If you were around to browse this site about nine years ago, you may have been privy to the rising support for localization of a game called Xenoblade Chronicles. Back then, the title was just a niche Japanese RPG that Nintendo was extremely hesitant to release outside of the country, but the fans saw something in it that seemed to justify the outcry. As time would have it, this was the right move, as Xenoblade Chronicles turned out to be one of the greatest RPGs of modern times and a key marker in Japanese game development slowly rising out of the rut that it had fallen in at the time.

Since those days, Xenoblade has spawned a couple sequels and become a tentpole franchise in Nintendo’s ongoing release schedule, though the original release has taken on a legendary status that its follow ups had a hard time living up to. Nintendo could’ve done a simple half-baked re-release to give Switch owners an opportunity to play it on the new platform, but instead decided to take things above and beyond for Xenoblade Chronicles: Definitive Edition. Good news: it lives up to that name. Xenoblade Chronicles: Definitive Edition is unquestionably the greatest way to experience this gaming classic, expertly layering in new elements over the already wonderful foundation to make for a complete must-have release.

Xenoblade Chronicles has a rather unique premise in how the majority of its story takes place on the massive bodies of two titans who fought each other to the death in long-forgotten times. And though that battle may be long since concluded, the primary race living on the sinister Mechonis titan – fittingly named “Mechon” – are still hellbent on wiping out as many of the humanlike Homs as they possibly can over on the body of the Bionis. The story picks up in the middle of a decisive battle between the Homs and Mechon which leads to a shaky stalemate between the two sides, but one that’s doomed to kick loose at any moment.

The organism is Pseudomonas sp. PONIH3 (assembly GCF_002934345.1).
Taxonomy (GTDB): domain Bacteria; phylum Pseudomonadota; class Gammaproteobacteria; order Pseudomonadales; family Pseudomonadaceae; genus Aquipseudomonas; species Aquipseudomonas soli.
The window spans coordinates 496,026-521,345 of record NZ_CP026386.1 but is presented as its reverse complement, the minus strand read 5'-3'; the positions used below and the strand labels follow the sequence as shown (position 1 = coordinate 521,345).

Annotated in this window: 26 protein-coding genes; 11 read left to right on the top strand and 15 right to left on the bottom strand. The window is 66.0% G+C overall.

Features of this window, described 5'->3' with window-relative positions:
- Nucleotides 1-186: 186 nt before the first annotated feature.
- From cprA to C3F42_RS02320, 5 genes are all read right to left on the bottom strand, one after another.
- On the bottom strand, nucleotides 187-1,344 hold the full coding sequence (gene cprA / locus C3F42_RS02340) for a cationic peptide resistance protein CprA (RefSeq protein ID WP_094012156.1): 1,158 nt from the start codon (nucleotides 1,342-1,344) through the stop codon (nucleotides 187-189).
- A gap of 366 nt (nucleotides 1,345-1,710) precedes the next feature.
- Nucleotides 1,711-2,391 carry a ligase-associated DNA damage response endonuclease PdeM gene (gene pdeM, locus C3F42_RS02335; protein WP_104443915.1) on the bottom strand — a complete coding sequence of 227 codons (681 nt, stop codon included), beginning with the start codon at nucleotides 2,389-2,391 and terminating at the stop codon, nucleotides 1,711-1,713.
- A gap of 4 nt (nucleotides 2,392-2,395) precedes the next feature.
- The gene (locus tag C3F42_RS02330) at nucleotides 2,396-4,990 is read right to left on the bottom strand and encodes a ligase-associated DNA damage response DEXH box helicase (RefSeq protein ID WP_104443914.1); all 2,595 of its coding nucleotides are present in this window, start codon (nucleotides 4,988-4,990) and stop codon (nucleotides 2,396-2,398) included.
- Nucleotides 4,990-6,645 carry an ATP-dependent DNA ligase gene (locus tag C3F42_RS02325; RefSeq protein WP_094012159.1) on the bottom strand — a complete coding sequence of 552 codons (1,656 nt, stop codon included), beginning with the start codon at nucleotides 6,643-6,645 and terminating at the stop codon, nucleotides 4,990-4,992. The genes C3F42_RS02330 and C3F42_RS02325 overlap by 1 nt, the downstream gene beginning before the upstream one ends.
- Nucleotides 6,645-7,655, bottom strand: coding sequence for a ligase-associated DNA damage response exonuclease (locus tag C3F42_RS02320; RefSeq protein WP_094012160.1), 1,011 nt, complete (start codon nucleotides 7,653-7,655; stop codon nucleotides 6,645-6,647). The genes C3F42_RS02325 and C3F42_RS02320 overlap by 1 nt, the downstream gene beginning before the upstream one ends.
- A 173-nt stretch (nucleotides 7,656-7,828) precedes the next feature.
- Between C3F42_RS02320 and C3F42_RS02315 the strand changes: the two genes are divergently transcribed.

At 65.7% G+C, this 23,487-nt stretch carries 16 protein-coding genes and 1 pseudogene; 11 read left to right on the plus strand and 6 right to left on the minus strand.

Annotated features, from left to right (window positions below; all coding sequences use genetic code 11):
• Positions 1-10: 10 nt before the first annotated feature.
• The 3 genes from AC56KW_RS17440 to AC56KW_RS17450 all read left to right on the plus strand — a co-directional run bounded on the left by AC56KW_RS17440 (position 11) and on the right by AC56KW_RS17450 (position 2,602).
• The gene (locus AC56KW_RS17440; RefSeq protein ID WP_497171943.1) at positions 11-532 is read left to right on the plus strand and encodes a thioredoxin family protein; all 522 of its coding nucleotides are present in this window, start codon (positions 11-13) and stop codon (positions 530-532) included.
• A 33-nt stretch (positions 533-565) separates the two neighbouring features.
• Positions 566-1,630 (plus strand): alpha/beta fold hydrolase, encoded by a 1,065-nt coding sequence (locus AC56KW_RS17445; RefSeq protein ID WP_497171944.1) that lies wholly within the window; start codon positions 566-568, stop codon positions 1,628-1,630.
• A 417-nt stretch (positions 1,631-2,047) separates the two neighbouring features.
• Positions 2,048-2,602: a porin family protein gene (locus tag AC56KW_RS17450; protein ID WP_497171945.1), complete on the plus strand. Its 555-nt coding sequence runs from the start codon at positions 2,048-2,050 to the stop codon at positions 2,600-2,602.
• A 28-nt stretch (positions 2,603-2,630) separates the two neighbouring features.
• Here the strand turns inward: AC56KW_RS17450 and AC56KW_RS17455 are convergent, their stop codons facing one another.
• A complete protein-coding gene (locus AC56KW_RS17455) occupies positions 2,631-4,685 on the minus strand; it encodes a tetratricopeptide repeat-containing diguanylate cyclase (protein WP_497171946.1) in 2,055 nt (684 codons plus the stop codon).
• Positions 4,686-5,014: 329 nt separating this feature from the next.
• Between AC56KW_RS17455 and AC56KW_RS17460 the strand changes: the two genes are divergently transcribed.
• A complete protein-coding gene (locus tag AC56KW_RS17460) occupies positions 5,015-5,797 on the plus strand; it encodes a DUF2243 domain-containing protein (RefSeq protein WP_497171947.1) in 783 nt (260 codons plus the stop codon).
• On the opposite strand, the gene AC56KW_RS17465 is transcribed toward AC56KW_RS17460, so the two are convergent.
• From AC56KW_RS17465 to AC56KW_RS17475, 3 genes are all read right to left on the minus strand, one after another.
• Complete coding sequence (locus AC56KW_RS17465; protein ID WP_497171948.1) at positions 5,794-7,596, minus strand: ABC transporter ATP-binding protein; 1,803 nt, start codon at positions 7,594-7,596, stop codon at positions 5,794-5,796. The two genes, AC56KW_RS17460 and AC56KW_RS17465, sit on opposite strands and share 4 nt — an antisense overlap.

Our main character, Shulk, is a bright, young Homs researcher who wiles away his days in Colony 9 during this fragile peace studying the mysterious Monado sword, which was somehow wielded by the Bionis itself in the battle that led to its demise. Shulk’s research is soon interrupted, however, when the Mechon return and completely decimate his colony, initiating a personal quest for revenge that sees him taking the Monado for himself to hopefully finish the war once and for all. Shulk is initially joined by his best friend, Reyn, on this journey, but the two slowly amass a small group of friends and allies along the way who have each been affected by the war with the Mechon and share the desire for the violence to end.

Perhaps one of the best aspects of the story of Xenoblade Chronicles – and something that its later sequels largely failed to recapture – is the masterful balance that it demonstrates between melancholy and goofiness. For example, though Shulk is almost always the optimist of the group and the one who endeavors to see the best in the people they come across, his link with the Monado also grants him the ability to receive random, incomplete visions of the future. These visions are often of his friends dying or of similarly harrowing events, and he is forced to bear the weight of that knowledge not knowing whether he’ll be able to alter the outcome. Not everyone makes it out alive in this story, and that naturally leads to some surprisingly heartfelt interactions as these characters bond over their struggles.